The significance of federal Tasmanian Liberal MP Bridget Archer crossing the floor to vote in favour of a motion calling for a debate over the proposed establishment of a national anti-corruption commission cannot be understated.
Independent MP Helen Haines' attempt to force a debate on her integrity commission bill secured 66 votes, with 64 against, but due to a pandemic-related technicality, an absolute majority of 76 votes would have been required for the motion to pass.
But by Ms Archer opting not to tow the party line and to instead align herself with the opposition and crossbenchers including the Greens' Adam Bandt and independent MPs Craig Kelly, Bob Katter, Andrew Wilkie, Zali Steggall and Rebekha Sharkie has sent a powerful message about her own integrity.
Scott Morrison has defended his government's decision to block debate on Dr Haines' proposed integrity commission bill, disingenuously pointing to Gladys Berejiklian having been "done over" by NSW ICAC as justification.
Putting aside the fact that the findings of that inquiry are yet to be handed down, the government's steadfast refusal to allow debate on this integrity commission bill, or to have come up with an alternative model since Mr Morrison took over the leadership, raises questions about what the government might be trying to hide.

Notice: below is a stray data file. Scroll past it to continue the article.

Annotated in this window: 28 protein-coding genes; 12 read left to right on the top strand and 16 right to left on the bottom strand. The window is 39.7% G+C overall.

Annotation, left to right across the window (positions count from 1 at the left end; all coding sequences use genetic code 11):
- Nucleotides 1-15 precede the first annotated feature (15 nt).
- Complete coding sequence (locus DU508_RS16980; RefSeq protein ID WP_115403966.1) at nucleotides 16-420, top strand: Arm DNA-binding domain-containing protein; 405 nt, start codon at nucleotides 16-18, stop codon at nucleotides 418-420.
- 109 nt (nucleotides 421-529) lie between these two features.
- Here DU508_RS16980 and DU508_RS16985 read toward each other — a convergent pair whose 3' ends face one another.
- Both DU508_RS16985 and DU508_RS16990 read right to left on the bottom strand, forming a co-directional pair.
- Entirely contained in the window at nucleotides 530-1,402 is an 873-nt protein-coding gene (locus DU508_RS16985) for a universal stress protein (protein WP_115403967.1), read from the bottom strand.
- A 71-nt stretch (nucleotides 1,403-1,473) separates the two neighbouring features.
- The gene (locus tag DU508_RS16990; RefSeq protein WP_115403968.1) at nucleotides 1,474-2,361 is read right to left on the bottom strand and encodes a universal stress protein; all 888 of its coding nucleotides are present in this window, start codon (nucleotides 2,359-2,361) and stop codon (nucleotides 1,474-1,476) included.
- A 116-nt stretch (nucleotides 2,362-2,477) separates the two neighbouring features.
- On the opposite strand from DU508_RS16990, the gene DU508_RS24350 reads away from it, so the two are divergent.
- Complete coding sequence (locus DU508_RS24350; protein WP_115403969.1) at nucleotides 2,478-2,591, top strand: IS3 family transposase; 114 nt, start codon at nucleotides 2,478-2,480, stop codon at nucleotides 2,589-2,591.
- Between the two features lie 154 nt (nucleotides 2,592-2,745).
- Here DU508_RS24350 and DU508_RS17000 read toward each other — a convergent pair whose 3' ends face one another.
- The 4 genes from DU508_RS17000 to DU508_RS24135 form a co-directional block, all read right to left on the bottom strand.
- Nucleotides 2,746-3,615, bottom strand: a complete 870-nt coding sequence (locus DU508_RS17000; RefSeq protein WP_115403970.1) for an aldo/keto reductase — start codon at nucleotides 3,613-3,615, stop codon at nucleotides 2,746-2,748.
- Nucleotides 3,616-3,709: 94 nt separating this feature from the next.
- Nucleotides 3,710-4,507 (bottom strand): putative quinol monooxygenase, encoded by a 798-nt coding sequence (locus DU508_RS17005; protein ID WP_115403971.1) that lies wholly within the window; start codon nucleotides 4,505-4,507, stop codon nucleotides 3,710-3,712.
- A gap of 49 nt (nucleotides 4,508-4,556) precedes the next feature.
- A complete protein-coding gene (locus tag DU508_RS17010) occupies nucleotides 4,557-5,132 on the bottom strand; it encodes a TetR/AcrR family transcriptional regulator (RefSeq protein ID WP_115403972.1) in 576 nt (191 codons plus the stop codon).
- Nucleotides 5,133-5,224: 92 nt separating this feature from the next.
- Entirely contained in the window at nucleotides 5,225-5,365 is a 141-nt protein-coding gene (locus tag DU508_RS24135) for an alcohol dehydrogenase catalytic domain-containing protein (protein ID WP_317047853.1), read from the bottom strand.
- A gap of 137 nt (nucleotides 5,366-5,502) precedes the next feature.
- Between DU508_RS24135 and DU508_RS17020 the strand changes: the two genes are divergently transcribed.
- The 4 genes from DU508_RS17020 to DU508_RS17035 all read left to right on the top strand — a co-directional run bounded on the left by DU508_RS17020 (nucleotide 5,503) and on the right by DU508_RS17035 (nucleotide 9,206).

It would also allow Labor to frame the election around trust, and with questions remaining over everything from the so-called sports rorts scandal to Christian Porter's blind trust, not to mention the prime minister's personal integrity having been repeatedly called into question in recent weeks, it wouldn't seem like a prudent move.
Ms Archer's electorate of Bass is the LNP's most marginal seat, and is currently held by a paper-thin margin of 0.4 per cent. Detractors will no doubt point to that statistic - and her desire to retain the seat - as her primary motivation for crossing the floor.
But as Dr Haines posited yesterday, perhaps Ms Archer "walked across the aisle to make sure that her constituents knew - that the nation knew - that she stands for accountability, transparency, decency and honour in parliament".
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